Chris Geidner (my go-to source these days for post-DOMA legal developments) reports that the Social Security Administration has now developed policies for paying benefits to couples in same-sex marriages. Most interestingly, the SSA has bucked the trend in other executive agencies of paying benefits to all couples whose marriage was validly celebrated. Instead, the SSA will pay benefits only to a couple whose home state (“domicile”) recognizes their marriage.
I assume that this stems from 42 U.S.C. § 416(h)(1)(A)(i), a special statute dealing with choice of marital law for social security claims:
An applicant is the wife, husband, widow, or widower of a fully or currently insured individual for purposes of this title if the courts of the State in which such insured individual is domiciled at the time such applicant files an application, or, if such insured individual is dead, the courts of the State in which he was domiciled at the time of death, or, if such insured individual is or was not so domiciled in any State, the courts of the District of Columbia, would find that such applicant and such insured individual were validly married at the time such applicant files such application or, if such insured individual is dead, at the time he died.
Two additional thoughts about this.
1. SSA’s decision may well be required by 416(h)(1)(A)(i), and if so it is hard to criticize the administration. But the decision has the unfortunate effect of ensuring that same-sex couples will be married for some federal purposes and not for others. My view is that one of the important attributes of marriage as a legal matter is the way it functions as a cross-cutting and trans-substantive. (See pp. 1415-1416 of my article.) So this is not a good thing. This should be a reminder that Congress really ought to step up and enact a choice of law rule, but I am not holding my breath.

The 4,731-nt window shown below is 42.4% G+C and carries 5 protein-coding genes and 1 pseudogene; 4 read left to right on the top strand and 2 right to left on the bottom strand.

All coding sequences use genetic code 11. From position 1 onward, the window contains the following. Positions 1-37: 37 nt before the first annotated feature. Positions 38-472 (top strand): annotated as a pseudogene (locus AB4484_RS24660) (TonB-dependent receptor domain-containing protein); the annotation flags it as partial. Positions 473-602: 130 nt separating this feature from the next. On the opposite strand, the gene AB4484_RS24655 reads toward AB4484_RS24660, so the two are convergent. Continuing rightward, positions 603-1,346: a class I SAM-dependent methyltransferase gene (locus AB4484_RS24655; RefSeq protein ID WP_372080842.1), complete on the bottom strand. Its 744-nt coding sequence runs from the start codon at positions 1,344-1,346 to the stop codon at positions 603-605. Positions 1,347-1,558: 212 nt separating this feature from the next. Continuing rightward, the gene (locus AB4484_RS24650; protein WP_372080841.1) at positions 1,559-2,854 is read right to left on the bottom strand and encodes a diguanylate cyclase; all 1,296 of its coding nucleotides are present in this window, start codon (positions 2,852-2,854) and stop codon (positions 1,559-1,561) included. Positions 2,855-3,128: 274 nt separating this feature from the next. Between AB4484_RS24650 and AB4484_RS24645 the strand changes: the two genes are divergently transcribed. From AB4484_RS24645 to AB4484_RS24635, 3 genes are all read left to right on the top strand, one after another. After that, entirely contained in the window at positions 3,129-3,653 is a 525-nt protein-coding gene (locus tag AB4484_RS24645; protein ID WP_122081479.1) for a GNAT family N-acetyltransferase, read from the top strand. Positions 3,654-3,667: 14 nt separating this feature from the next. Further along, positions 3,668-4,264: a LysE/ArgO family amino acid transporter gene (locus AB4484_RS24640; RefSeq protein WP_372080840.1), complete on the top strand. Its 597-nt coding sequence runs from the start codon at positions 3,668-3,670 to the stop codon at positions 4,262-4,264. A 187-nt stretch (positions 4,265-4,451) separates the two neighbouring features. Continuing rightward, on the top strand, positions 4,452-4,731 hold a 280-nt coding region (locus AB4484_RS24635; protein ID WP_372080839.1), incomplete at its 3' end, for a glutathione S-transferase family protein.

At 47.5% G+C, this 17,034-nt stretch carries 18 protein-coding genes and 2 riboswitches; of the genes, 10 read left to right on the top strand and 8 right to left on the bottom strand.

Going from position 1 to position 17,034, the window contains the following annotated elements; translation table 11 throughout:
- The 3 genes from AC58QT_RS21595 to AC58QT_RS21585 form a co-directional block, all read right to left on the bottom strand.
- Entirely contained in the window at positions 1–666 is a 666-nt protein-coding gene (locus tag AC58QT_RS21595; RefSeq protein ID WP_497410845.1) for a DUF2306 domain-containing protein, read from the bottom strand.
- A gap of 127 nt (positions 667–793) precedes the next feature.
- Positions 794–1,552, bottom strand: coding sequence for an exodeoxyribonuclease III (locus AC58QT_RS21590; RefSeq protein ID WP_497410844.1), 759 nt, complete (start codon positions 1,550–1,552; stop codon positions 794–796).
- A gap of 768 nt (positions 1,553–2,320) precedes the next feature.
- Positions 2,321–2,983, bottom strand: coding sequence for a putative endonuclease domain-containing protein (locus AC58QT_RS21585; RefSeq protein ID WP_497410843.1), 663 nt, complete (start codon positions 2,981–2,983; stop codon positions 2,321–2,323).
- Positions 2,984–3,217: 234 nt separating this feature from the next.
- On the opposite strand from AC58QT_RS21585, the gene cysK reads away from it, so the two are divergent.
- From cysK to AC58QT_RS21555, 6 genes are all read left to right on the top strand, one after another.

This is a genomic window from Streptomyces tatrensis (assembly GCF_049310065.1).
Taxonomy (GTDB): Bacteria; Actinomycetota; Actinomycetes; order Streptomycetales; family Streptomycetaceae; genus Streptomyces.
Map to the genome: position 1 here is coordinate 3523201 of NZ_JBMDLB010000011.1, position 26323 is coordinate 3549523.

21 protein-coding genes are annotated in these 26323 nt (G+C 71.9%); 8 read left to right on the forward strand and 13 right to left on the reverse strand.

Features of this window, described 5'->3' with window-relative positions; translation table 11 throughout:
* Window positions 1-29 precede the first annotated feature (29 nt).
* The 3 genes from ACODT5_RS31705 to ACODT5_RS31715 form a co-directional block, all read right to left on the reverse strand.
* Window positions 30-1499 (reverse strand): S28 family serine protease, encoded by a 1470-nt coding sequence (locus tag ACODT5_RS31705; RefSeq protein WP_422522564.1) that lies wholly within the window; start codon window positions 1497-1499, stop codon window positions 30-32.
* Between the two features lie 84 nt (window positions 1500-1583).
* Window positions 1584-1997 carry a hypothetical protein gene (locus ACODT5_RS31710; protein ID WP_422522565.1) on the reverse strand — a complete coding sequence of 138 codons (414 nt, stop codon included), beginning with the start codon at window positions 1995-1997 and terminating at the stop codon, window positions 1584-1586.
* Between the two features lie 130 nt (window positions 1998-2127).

2. The next romanette of the Social Security Act provides an alternate route to benefits:
(ii) If such courts would not find that such applicant and such insured individual were validly married at such time, such applicant shall, nevertheless be deemed to be the wife, husband, widow, or widower, as the case may be, of such insured individual if such applicant would, under the laws applied by such courts in determining the devolution of intestate personal property, have the same status with respect to the taking of such property as a wife, husband, widow, or widower of such insured individual.
I believe that in several states (remember New Jersey and Illinois?), partners/spouses in a civil union have the right to inherit under the intestacy laws. If so, then SSA probably ought to be paying benefits to couples in civil unions. But Geidner’s report doesn’t mention them. Perhaps I am missing something.